The consideration of differential diagnosis was the following:

• F60.2 Dissocial personality disorder

• F60.8 Other specific personality disorders “narcissistic”

• F69 Unspecified disorder of adult personality and behaviour

It was very difficult to work with this patient as he did not acknowledge his difficulties and he imposes a high risk towards self and others. This comes as a very difficult task for psychiatrists and health professionals to manage patients with personality disorders and often the feelings of hopeless and helpless are the counter transference felt by the health professionals as well as the feelings of potentially facing a future coroner’s court.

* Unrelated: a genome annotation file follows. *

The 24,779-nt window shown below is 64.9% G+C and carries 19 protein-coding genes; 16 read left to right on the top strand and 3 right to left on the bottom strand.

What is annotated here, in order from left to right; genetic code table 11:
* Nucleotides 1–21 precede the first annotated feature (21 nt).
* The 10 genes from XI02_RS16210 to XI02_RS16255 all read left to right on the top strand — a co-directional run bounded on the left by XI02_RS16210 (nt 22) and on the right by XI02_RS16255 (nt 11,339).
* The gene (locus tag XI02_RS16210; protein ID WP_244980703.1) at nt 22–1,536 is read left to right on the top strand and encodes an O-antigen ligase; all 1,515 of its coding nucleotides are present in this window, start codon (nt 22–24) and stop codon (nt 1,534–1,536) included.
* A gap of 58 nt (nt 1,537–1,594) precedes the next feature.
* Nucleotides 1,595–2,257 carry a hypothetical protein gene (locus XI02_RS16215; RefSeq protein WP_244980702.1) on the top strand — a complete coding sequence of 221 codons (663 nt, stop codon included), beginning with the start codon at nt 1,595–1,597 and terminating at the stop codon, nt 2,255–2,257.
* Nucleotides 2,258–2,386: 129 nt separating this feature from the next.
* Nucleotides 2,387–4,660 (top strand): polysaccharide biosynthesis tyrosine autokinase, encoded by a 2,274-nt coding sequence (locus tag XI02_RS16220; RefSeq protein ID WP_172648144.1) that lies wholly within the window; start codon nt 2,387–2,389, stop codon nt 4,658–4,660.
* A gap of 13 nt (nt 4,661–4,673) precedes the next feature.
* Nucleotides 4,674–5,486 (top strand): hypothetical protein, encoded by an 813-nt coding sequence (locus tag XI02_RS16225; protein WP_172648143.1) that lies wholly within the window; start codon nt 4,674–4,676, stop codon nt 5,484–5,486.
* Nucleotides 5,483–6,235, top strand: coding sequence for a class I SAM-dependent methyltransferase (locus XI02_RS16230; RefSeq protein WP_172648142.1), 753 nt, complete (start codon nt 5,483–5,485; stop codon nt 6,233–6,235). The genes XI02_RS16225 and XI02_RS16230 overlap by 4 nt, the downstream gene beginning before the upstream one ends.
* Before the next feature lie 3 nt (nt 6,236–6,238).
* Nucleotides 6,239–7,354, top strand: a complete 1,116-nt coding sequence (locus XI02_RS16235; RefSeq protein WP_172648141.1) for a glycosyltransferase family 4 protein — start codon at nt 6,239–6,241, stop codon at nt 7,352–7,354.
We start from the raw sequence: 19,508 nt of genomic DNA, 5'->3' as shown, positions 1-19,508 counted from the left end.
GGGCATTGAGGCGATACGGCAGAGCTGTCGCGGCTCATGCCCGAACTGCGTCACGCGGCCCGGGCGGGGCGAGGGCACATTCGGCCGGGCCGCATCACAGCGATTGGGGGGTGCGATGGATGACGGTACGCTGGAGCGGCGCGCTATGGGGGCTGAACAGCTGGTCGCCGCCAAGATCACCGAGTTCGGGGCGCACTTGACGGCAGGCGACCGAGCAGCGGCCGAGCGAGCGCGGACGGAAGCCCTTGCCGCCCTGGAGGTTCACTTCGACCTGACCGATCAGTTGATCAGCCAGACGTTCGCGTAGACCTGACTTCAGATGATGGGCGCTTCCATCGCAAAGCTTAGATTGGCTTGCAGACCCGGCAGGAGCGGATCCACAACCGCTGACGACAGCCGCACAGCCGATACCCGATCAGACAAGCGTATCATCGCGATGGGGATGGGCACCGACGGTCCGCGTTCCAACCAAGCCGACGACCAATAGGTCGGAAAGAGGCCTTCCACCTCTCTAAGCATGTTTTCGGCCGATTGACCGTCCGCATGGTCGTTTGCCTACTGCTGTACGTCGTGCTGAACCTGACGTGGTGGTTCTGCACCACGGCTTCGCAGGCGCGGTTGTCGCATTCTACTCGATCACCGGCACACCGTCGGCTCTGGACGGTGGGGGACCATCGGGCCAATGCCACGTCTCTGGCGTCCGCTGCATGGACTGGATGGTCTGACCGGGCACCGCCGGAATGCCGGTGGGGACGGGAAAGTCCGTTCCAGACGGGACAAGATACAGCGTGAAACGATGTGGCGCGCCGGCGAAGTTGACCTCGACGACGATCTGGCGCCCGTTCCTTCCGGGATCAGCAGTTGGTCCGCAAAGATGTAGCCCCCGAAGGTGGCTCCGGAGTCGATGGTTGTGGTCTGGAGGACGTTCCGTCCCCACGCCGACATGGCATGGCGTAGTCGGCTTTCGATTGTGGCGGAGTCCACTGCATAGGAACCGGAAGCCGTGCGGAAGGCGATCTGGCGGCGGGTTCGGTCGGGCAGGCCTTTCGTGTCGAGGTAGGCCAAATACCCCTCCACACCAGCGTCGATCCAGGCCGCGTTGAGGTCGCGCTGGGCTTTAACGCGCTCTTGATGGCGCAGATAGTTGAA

The patient may be at risk in the future from legal and illegal substance abuse. He could be an excellent candidate for possible referral to group based psychodynamic therapeutic community where by he can explore inter-relationships, selfdestructive behaviours in the here and now and how this links to possible past abuse he may have suffered.

Near hanging and sequalae

Survival without neurological damage is possible after attempted suicide involving near hanging. Initial neurological assessment is a very poor guide to final outcome (including fixed, dilated pupils). The worst prognostic indicators are absent or agonal respiration, absent vital signs or the need for resuscitation [3].

The patterns of injury are quite different to those seen in judicial hanging [4]. Cervical spine injuries are quite rare. Injury mainly arises through pressure on the neck veins and arteries [5]. Compression of the airway is less common. The external compression causes venous cerebral congestion, hypoxic circulation and reduced arterial cerebral supply. Pulmonary complications include pulmonary edema (ARDS) and bronchopneumonia secondary to aspiration [5].